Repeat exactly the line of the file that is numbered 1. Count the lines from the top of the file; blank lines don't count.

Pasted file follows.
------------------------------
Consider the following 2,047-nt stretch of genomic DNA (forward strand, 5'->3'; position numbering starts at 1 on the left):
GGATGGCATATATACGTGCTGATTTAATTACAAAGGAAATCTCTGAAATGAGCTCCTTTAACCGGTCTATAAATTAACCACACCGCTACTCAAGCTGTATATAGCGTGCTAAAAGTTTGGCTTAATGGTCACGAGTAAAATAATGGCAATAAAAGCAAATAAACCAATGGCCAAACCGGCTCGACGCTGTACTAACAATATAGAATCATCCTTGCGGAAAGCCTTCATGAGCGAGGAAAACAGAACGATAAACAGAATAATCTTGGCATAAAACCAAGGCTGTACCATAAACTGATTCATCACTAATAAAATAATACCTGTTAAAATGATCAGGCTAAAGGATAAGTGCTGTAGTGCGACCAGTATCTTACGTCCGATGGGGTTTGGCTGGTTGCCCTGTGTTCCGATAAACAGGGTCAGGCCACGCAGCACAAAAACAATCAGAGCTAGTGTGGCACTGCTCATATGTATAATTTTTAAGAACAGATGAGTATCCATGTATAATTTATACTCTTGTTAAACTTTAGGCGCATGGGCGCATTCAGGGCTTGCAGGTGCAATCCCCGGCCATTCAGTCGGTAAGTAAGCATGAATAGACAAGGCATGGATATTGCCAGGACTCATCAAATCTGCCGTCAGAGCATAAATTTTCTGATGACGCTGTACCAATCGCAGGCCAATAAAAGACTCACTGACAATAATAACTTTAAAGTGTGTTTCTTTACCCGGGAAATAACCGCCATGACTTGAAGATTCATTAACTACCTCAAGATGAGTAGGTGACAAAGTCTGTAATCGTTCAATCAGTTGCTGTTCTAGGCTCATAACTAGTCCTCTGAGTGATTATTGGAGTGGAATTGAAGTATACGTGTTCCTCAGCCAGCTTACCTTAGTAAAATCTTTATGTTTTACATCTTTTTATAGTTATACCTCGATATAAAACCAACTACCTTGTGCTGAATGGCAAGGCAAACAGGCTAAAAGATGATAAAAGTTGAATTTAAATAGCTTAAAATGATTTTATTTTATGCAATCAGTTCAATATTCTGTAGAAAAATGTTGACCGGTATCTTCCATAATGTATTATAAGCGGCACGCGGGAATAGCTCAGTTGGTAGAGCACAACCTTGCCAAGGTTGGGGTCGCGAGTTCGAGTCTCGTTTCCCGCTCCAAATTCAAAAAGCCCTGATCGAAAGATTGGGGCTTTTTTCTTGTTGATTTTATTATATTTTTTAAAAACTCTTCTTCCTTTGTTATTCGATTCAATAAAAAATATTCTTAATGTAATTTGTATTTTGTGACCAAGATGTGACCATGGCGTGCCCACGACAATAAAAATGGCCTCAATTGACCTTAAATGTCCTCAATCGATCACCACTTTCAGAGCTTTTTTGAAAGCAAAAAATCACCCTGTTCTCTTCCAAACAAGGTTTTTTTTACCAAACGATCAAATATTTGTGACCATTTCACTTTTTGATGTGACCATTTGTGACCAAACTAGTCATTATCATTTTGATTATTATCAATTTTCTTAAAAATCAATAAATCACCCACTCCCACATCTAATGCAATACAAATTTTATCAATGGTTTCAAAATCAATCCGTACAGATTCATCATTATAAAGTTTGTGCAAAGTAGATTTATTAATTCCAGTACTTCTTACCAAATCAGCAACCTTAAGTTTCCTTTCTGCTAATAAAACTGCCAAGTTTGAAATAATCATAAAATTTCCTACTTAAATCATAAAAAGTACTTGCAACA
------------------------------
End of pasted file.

Consider the following 2,047-nt stretch of genomic DNA (forward strand, 5'->3'; position numbering starts at 1 on the left):